THE HISTORY OF THE WORLD WAR II MEMORIAL AND THE
CHARLIE JONES PARK by Alan Dodd
During World War II women in Gaylordsville, headed by Nora Hastings, formed the Gaylordsville Knitting Club. The women got patterns from the Red Cross, bought yarn and made socks, sweaters and other knitted items for the soldiers. They raised money to buy yarn, and at the end of the war, had money left in their treasury.
Mrs. Hastings had the idea of a monument for the men and women in Gaylordsville who served in WW II. A suitable stone was found in Squash Hollow. Art Sega furnished a crane and tracks to move the stone on. It was placed on a small park that at the time was between the north and south entrances from Route 7 to Route 55.
As the Knitting Club had discontinued, Mrs. Hastings asked the Fire Department to take charge of a suitable service there every Memorial Day. When the state changed the entrance to Route 55, the park was removed and the stone was temporarily placed on the north end of the Firemens' Field and was later moved to its present location across from the post office.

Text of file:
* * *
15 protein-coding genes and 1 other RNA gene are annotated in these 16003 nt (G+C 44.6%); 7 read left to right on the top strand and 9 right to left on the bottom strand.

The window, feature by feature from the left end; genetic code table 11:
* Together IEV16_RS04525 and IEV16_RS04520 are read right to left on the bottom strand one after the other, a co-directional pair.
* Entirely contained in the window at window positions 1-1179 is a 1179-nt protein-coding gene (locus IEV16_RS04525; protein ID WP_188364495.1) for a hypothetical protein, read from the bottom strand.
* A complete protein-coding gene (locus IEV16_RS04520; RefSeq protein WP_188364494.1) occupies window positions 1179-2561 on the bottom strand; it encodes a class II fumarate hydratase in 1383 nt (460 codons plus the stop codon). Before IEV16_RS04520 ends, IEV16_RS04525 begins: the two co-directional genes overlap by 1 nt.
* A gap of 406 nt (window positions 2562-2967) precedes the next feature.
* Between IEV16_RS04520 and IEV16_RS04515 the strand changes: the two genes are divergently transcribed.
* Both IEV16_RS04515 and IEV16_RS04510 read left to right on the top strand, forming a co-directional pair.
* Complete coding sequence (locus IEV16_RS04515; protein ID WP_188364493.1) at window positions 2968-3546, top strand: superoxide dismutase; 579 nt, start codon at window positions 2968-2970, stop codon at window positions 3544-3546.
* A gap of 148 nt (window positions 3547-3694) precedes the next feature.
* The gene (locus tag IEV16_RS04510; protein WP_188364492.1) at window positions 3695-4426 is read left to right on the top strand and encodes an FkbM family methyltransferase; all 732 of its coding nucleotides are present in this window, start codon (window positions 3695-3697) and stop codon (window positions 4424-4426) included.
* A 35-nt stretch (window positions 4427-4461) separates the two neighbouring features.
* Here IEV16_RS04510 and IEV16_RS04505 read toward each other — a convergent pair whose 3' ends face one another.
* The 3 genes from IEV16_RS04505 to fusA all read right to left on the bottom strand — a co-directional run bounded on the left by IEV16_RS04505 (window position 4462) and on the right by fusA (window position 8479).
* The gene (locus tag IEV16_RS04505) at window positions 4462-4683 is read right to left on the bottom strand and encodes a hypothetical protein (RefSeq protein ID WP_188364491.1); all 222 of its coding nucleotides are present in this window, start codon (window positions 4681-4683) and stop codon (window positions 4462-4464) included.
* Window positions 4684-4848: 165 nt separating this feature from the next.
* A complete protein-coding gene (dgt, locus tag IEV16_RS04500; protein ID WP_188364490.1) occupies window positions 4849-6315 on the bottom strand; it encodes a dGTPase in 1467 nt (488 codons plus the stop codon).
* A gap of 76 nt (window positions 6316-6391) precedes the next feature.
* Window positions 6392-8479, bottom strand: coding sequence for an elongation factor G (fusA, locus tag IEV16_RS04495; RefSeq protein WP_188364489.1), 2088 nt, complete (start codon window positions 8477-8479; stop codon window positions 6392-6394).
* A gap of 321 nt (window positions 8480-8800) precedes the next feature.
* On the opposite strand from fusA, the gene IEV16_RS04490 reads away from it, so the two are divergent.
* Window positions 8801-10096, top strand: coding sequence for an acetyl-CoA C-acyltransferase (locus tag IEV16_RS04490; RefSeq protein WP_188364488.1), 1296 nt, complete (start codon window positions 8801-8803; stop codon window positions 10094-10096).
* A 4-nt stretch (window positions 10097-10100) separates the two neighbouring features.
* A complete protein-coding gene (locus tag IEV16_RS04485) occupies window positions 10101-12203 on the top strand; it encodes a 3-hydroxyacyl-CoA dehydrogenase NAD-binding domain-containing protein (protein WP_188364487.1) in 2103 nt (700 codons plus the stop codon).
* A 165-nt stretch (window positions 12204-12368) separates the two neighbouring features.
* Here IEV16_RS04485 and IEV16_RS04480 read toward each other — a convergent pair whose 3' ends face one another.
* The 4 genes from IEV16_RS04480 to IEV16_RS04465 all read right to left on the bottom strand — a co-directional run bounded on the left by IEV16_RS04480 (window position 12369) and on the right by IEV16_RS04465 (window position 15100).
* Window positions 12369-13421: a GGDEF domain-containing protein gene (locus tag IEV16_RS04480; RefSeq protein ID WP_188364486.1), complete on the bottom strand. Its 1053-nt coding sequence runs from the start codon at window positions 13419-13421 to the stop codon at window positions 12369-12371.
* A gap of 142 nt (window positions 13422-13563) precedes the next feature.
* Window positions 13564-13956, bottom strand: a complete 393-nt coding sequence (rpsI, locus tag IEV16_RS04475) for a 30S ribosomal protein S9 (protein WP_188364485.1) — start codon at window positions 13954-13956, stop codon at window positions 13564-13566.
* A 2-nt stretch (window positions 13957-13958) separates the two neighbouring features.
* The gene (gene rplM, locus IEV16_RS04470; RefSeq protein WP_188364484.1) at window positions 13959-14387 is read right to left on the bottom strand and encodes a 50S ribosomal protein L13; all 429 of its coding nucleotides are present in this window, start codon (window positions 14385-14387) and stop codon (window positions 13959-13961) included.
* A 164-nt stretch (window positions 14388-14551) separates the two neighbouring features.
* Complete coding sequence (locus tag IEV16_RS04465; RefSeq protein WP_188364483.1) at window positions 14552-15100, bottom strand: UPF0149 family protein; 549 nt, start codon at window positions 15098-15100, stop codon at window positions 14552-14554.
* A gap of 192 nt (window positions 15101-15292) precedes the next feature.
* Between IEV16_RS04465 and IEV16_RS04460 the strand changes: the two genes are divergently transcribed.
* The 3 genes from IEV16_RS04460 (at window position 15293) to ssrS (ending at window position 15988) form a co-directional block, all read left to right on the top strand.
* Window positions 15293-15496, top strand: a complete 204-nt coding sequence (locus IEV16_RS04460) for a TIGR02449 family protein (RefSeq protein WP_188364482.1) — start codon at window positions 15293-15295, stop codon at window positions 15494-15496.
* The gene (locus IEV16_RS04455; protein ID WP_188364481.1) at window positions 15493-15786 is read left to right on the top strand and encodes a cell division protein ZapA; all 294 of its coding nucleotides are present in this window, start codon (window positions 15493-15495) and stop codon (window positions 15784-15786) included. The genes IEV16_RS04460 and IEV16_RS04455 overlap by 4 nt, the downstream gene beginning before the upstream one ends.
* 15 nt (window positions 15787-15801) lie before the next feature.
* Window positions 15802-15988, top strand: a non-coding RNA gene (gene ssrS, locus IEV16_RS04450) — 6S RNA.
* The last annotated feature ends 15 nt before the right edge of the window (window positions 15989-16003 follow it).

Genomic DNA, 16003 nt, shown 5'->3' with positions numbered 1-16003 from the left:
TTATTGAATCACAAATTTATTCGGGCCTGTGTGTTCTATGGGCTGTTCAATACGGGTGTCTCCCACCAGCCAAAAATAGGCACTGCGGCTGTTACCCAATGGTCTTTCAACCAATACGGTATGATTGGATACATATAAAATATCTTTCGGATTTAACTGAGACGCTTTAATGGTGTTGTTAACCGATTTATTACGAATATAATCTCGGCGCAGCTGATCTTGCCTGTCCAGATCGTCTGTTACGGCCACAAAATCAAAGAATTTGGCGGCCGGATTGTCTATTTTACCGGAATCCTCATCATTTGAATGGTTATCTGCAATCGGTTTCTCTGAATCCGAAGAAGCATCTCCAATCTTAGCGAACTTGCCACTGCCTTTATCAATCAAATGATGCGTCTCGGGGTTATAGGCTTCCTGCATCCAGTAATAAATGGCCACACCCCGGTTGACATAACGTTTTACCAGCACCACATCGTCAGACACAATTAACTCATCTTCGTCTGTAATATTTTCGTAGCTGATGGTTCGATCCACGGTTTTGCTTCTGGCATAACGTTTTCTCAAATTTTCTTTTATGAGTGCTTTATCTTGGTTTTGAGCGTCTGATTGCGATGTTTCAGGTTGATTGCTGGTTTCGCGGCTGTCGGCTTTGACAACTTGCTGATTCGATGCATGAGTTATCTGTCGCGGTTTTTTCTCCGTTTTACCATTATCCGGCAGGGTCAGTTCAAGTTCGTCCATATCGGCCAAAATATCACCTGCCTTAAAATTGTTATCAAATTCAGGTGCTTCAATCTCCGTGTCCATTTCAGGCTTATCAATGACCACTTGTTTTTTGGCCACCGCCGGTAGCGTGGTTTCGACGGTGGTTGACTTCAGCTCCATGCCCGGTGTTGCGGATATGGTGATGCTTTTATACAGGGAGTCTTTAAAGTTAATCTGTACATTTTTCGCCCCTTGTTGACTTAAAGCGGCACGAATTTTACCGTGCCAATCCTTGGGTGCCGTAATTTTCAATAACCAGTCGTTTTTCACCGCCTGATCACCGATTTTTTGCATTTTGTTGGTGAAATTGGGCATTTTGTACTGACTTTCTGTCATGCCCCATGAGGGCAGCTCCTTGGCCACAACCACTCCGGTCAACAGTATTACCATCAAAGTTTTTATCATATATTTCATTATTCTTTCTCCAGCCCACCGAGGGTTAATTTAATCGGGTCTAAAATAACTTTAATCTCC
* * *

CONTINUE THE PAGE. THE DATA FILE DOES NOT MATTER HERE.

Charlie Jones took charge of the Memorial Day services from the first one, and continued to do so for many years until he was no longer able. Thus the park is named in his memory.
The parade has been held every year but one since the monument was placed. One year when I was Chief, it rained so hard I called off the parade and three of us marched the wreath from the firehouse to the monument.
The Schaghticoke Band has been good in furnishing music for our parade, coming early to play for us and then going to New Milford and playing in their own parade. One year we had no music. At that time the church had speakers in the steeple to play Christmas carols. We got a band record and marched to music from the church steeple.
I am glad the stone now has a permanent place and that the park is a well-deserved memory of Charlie Jones. I hope it stays there forever.
Ó 1999 Alan Dodd